April 29, 2014


There should be an underwater tour of Venice. What is happening under there? I'm told that all those buildings, the entire city, is built on wooden piles. I need more time to process that. Maybe an entire lifetime to process it. (Structures was never my strong point in architecture school.)

We took every opportunity - save the ninety euro gondola ride - to see Venice from the water. There were vaporetto rides zig zagging across the Grand Canal and a couple water taxi rides to and from the airport as well as the walk along Giudecca with all of Venice in view. That's where I took the above photo; standing outside Andrea Palladio's Il Redentore looking back at Venice. I'd venture to say that it's a city to be looked at, not lived in, at least now in it's tourist trap state. 

Alice in the sculpture garden at the Peggy Guggenheim Museum. 

It was Easter Sunday, hence the bow. Venice is not known for its green spaces so it was nice to have a moment where we could let Alice out of the carrier to explore on her own a bit. Shortly after I took this photo she tumbled and the happy calm was broken. It's part of why I like this photo though, the quiet before the tears. 

Travel for us used to be so much about finding good authentic food. Now it's about finding a restaurant near the hotel that will do take out. Thankfully we found one and ordered the same pasta dish every night: fusilli with cream, peas and proscuitto. It was good, not great, but with a little babe sleeping in the luggage nook it was about what worked, and not about the hidden gem of a restaurant on our Venice to-see list. She's worth it.

I could have taken an entire roll of this corner of San Marco. The colors! The patterns! The detail!

I'd also appreciate any tips you have for traveling with a baby/kids. What's the best type of vacation - resort, city, countryside? 

April 26, 2014

venice preview

Once you settle into a routine with a baby it’s tough to venture outside of it. But then what? Then you’re stuck at home every weekend, doing the same thing you do every other weekend. Which is fine, but we’ve found that we need to get out in order to appreciate where we are. I’m sure you’ve felt the same at some point. Venice might not have been our first choice (I’ve already been there twice), but the wave of we-need-an-adventure came over us quickly and with friends already headed that way we decided to head that way too.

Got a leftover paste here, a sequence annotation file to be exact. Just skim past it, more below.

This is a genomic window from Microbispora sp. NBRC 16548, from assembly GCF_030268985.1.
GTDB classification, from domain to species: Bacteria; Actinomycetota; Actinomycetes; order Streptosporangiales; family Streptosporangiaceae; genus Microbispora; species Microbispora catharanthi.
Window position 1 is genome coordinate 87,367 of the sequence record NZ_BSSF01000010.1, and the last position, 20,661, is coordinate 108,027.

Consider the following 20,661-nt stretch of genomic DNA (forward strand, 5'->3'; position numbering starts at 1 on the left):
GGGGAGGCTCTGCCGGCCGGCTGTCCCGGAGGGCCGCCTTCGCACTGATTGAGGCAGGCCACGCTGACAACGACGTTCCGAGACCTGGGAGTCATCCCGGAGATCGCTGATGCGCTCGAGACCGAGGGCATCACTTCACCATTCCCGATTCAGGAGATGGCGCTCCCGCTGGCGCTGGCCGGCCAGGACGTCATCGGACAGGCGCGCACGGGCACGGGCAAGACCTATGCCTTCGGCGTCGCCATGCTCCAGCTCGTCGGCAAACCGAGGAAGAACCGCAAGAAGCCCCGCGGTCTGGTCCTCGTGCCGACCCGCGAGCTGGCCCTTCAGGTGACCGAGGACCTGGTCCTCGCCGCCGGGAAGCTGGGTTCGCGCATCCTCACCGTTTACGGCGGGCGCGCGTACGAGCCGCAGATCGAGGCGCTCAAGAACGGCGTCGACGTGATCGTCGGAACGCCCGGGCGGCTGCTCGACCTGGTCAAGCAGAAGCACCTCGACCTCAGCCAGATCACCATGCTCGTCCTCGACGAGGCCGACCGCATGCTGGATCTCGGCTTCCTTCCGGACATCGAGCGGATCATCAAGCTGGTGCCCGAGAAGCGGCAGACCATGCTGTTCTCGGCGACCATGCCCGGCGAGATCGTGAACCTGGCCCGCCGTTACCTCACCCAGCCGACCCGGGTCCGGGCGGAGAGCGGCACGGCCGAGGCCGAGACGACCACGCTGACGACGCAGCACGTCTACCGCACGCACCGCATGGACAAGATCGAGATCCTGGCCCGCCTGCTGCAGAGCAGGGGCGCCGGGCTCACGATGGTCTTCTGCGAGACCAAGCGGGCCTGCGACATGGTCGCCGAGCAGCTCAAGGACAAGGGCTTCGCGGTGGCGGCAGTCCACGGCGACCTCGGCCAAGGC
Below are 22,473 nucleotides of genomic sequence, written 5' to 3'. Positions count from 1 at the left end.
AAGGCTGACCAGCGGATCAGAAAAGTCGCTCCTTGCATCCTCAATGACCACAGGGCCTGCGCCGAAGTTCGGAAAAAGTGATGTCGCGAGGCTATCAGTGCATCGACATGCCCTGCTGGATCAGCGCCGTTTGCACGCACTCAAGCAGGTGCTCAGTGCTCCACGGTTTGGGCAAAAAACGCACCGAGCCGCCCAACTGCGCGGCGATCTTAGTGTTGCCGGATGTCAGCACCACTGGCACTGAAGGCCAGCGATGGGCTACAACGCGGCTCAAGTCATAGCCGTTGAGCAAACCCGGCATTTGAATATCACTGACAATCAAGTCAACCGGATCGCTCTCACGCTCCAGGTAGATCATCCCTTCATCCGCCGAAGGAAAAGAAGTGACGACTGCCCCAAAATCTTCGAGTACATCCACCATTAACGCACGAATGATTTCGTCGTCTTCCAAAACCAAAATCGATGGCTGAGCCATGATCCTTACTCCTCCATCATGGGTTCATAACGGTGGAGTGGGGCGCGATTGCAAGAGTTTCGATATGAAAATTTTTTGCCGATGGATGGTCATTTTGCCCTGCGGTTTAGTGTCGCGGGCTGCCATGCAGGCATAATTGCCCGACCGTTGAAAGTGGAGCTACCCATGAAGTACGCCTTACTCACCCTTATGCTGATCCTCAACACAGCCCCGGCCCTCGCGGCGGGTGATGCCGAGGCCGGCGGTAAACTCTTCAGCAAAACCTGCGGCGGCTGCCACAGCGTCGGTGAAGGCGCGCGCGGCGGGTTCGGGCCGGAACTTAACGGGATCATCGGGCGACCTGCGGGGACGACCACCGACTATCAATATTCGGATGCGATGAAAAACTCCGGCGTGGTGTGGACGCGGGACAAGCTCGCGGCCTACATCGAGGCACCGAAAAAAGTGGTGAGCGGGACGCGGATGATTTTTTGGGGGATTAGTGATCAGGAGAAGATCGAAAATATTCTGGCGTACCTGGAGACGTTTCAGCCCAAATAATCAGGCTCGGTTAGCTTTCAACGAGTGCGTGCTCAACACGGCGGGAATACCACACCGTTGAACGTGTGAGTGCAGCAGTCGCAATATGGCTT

I have some tips for traveling with a baby, but most of all we've learned that you need to set appropriate expectations for how much you're going to see and do. There's no sense in having a pound-the-pavement attitude because you'll end up exhausted and on the other side of town with a cranky baby and no clear way to get back to your hotel. That happened to us on Saturday. We walked to the Jewish Ghetto by way of the Rialto Bridge and pretty much as soon as we arrived we each had our own mini breakdown - I was hot and hungry, Zach was getting sunburnt and Alice was tired of being in the carrier.  Eager to just get somewhere and quick we jumped on a water taxi headed in the direction of our hotel, but of course it took the long way home, typical. Anyway, we made it back, and stayed in the hotel the rest of the afternoon and devised a new plan for the following days: we'd let Alice nap at the hotel and we'd take little excursions into the city between naps. It worked remarkably well. Accustomed to leaving the hotel and not coming back until bedtime I enjoyed having moments throughout the day to regroup and relax.

We enjoyed Venice, but I think our next trip will have to be somewhere a bit more kid friendly. It was difficult to put Alice down in Venice; there were no green spaces and the courtyards were all stone and quite dirty, not to mention filled with overly friendly pigeons. (Why oh why do people insist on feeding the pigeons in San Marco? It makes me want to gag just thinking about pigeons pecking there way up someones arm.) I think I'll look into some beachside spots, with Sicily high on the list. More Venice pictures to come in the following days. 

April 10, 2014

a few film shots of Alice

I had forgotten how deeply film photos pull you in. Your eye surveys the scene and instantly you're transported, bathing in the rich colors and ethereal light. If my Boo is in the photo you can be sure I'm gonna take a nice long bath.

I picked up these photos from the shop yesterday and I can't stop looking at them. Mostly it's the light that I'm drawn too, it's light unlike anything in a digital photo, or at least anything I can capture in a digital photo. I put my film camera away shortly after Alice was born favoring the quick and easy iPhone and digital cameras over the slow and steady film. I think it's time for a switcheroo after seeing these photos. Yes, there are a lot of duds in the roll - blinks, grimaces, blur - but the ones that come out well are worth the twenty odd ones that come out badly.

I've also started taking a few on a Fuji instant camera. 

And here is one of my favorite photos of Alice, a film photo, taken when she was only two or three days old. I took the same photo on my digital camera and it's not as good, not as true to the moment somehow.